Play games. Heal kids.
While playing games may seem like an unlikely way to heal children, that’s what tens of thousands of people of all ages are doing as part of the growing Extra Life gaming culture to support patient care at local children’s hospitals.
In Connecticut, $114,979.06 has been raised this year through board games, online video games, card games, lawn sports and other gaming activities to benefit patients at Connecticut Children’s, a Children’s Miracle Network Hospital.
Proceeds from Extra Life gaming marathons—some as long as 24 hours in length—help kids like Emma Duffin who come to Connecticut Children’s for life-saving care.
Playing Games for Kids Like Emma
“An illness requiring a trip to the Emergency Room is scary enough, but when we rushed our 7-year-old daughter, Emma, to the hospital in April 2014 with strep throat and a 104-degree temperature, we had no idea it was just the first stop on a far more frightening journey,” her mother Allyson recalled.
“After being transferred to Connecticut Children’s Medical Center, Emma was diagnosed with a rare form of cancer called Acute Undifferentiated Leukemia,” she said. “As difficult as it was to learn that our child had cancer, there was comfort in knowing that the cancer specialists at Connecticut Children’s would be with us every step of the way.”
Acute Leukemia is a rapidly progressive cancer of the blood that starts in blood-forming tissue. In this type of cancer, the bone marrow produces an abnormally large number of immature white blood cells that enter the bloodstream, replacing normal white blood cells and leaving the body more vulnerable to infection.
In children, Acute Lymphocytic Leukemia (ALL) and Acute Myelogenous Leukemia (AML) are the two most common types of leukemia. In Emma’s case, she had a mixed type with both ALL and AML cells, or blasts, present. The condition required chemotherapy and a bone-marrow transplant, but Emma was a fighter and today at age 12 is a survivor. [Learn more about Emma’s cancer journey].
Bring on the Games
The Extra Life culture has been alive and well – and thriving – since 2008. Originally designed as a 24-hour gaming marathon, Extra Life has evolved into different formats and platforms, but it has raised an amazing $40 million nationally since its inception and $11 million last year alone to support children’s hospitals.
In Connecticut, people from all walks of life join the fun to benefit patient care at Connecticut Children’s. On November 3, the official day for Extra Life 24-hour gaming marathons, gamers gathered at The Portal – the Time Machine Hobby’s gaming center in Manchester – where they raised $6,000, playing a variety of table-top games. The event brought The Portal’s four-year event total to more than $19,000.“All types of board games are played—from larger social-deduction games to head-to-head strategy games,” said manager Bryan Raddatz. “A few games that have been played most years are Two Rooms and a Boom, Twilight Imperium Fourth Edition, Codenames, Rhino Hero Super Battle, Smash Up and Pandemic.”
“Participation has been amazing,” noted manager Danielle Cleaver. “It is awesome to have all age groups join us for this day to play games for the kids. Each year, it grows more and more,” she said. “Time Machine and The Portal choose to support Extra Life and Connecticut Children’s because this is for the kids and it is a great way to spend family time.”
A Culture of Giving
At the Microsoft Store at Westfarms Mall in West Hartford – where patrons play games like Madden, Forza, Rocket League, Fortnite and NBA 2K – Extra Life fits into the company’s culture of giving. “With community and gaming being a major focus in our store, this aligns right into our goal of impact,” said Duayne Christie, a gaming expert at Microsoft.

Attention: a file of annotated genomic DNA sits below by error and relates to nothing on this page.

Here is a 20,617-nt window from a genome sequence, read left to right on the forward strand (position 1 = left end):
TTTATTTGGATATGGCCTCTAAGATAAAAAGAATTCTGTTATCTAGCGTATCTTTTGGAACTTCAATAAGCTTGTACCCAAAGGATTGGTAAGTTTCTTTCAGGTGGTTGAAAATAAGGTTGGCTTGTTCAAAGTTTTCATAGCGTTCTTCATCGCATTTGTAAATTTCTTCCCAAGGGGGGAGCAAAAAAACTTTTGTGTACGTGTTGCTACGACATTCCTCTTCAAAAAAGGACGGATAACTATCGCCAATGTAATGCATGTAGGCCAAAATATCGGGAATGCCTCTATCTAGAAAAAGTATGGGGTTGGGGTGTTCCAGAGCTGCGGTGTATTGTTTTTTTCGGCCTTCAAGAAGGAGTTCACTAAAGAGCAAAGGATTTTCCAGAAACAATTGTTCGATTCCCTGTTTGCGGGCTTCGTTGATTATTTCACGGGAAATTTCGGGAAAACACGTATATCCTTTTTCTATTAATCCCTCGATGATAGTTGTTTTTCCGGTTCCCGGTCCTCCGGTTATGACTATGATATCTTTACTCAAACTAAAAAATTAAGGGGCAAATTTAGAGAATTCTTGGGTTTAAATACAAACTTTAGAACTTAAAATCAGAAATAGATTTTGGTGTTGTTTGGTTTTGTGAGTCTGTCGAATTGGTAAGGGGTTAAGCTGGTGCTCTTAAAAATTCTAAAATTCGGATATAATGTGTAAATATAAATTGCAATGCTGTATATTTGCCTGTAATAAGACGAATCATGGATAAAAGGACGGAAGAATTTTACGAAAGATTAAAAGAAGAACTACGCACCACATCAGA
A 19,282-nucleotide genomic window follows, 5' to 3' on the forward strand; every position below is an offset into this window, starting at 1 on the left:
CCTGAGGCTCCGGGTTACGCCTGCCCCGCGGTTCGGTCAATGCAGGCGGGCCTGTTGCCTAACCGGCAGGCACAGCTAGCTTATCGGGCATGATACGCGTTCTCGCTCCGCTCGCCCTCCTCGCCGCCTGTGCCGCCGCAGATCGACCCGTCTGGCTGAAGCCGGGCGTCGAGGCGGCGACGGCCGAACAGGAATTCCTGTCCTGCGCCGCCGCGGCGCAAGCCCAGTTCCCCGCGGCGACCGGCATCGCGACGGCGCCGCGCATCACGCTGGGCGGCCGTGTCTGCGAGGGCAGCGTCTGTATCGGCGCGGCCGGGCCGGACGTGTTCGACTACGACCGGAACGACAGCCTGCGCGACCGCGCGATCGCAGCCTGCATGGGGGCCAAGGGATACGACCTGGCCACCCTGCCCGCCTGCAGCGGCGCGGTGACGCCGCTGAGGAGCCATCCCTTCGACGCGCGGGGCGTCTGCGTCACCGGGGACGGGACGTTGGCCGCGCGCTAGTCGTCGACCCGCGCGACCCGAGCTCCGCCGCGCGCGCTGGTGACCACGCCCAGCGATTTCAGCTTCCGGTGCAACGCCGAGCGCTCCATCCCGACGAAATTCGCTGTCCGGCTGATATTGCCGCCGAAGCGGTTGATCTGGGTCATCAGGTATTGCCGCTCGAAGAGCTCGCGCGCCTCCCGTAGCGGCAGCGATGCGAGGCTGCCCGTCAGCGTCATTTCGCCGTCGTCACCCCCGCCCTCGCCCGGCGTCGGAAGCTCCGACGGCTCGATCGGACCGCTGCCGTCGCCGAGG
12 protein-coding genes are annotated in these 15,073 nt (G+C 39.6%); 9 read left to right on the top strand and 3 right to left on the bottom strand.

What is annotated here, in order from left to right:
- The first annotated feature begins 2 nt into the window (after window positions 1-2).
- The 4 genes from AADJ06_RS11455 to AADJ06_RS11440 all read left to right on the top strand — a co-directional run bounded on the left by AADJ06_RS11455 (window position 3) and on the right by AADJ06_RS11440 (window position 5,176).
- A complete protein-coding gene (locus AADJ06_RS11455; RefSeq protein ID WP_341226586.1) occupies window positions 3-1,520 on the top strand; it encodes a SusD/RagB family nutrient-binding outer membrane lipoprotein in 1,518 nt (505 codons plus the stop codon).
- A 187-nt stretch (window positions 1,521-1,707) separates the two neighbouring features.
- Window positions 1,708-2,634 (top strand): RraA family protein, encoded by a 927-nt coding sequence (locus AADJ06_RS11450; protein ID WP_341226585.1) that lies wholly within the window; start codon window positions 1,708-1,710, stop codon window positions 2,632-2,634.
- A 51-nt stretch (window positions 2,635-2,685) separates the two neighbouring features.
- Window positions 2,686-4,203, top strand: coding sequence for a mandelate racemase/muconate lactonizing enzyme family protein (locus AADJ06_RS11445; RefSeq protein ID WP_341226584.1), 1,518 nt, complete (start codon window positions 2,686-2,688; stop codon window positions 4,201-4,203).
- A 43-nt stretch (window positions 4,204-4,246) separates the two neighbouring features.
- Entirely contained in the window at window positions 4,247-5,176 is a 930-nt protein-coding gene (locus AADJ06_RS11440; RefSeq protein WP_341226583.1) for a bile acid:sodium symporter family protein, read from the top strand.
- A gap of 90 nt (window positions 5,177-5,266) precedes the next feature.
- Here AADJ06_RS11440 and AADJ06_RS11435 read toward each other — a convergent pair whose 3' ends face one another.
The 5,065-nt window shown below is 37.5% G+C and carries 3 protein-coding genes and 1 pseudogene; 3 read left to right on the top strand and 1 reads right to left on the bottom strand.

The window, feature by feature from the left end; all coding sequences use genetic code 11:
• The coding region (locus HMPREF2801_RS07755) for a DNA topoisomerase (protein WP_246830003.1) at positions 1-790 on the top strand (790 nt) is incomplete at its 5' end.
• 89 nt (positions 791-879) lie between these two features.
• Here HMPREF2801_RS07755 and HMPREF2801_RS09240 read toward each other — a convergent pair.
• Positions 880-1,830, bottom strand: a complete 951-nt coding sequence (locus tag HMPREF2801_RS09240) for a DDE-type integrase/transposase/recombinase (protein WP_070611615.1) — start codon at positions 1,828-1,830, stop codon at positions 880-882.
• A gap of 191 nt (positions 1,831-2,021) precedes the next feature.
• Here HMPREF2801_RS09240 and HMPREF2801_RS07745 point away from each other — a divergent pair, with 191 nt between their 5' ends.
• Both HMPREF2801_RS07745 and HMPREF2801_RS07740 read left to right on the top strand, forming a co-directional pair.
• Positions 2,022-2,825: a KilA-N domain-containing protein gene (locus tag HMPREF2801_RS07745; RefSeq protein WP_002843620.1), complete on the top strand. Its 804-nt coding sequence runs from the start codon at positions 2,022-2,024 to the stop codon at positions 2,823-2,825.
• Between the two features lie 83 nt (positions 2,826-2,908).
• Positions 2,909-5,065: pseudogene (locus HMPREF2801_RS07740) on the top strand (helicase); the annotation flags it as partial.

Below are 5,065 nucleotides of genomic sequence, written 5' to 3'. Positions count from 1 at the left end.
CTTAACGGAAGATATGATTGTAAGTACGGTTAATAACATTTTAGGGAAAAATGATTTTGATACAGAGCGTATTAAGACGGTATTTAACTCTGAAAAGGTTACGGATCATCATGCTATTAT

On October 28, the Microsoft Store hosted an Extra Life event that brought their two-year support of patient care at Connecticut Children’s to $3,500.
“We also host monthly events at Connecticut Children’s teaching patients coding, digital art, Minecraft and Xbox gameplay,” Christie said. “We recently created an in-store gaming tournament benefitting the Medical Center in which we raised over $600.” (These events are free and all ages are welcome. Visit Microsoft Store at Westfarms Mall, your local store, or online for more information about events taking place in your area.)
Other businesses and individuals across the state have also found Extra Life to be a perfect fit in their lives and the perfect way to give back and help others: From the Extra Life Hartford Guild Leadership – Tracy Degrazia, Tim Vincens and Harrison Guzman – who act as “feet-on-the-street,” spreading awareness and helping to get more people to participate by attending and hosting events throughout the year [READ MORE HERE] – to students like Russell Elfont, who helped his Extra Life team at Wooster School in Danbury raise $16,000 last year, bringing the team’s total fundraising efforts to $55,000 since 2012. [READ MORE HERE].
And then there are parents, like Albert Dzurka of Fairfield, 43, who want to give back because of the life-saving care their children have received at Connecticut Children’s. Dzurka, who is an Information Technology professional as well as a broadcaster, podcaster and gaming enthusiast, heads up the Extra Life Stream Team known as “The Player’s Club.” Dzurka has personally raised about $10,000 for Connecticut Children’s through Extra Life [READ MORE HERE] and recently live-streamed from the Microsoft Store event on October 28.
Across the state, Extra Life raised an incredible $127,000 for Connecticut Children’s in 2017. Fundraising for 2018 is still ongoing, as Extra Life events will take place through December 31.
No matter the date, no matter the game, it is never too late to give back – or “play” it forward. If you would like to help heal kids by playing games, sign up for Extra Life today!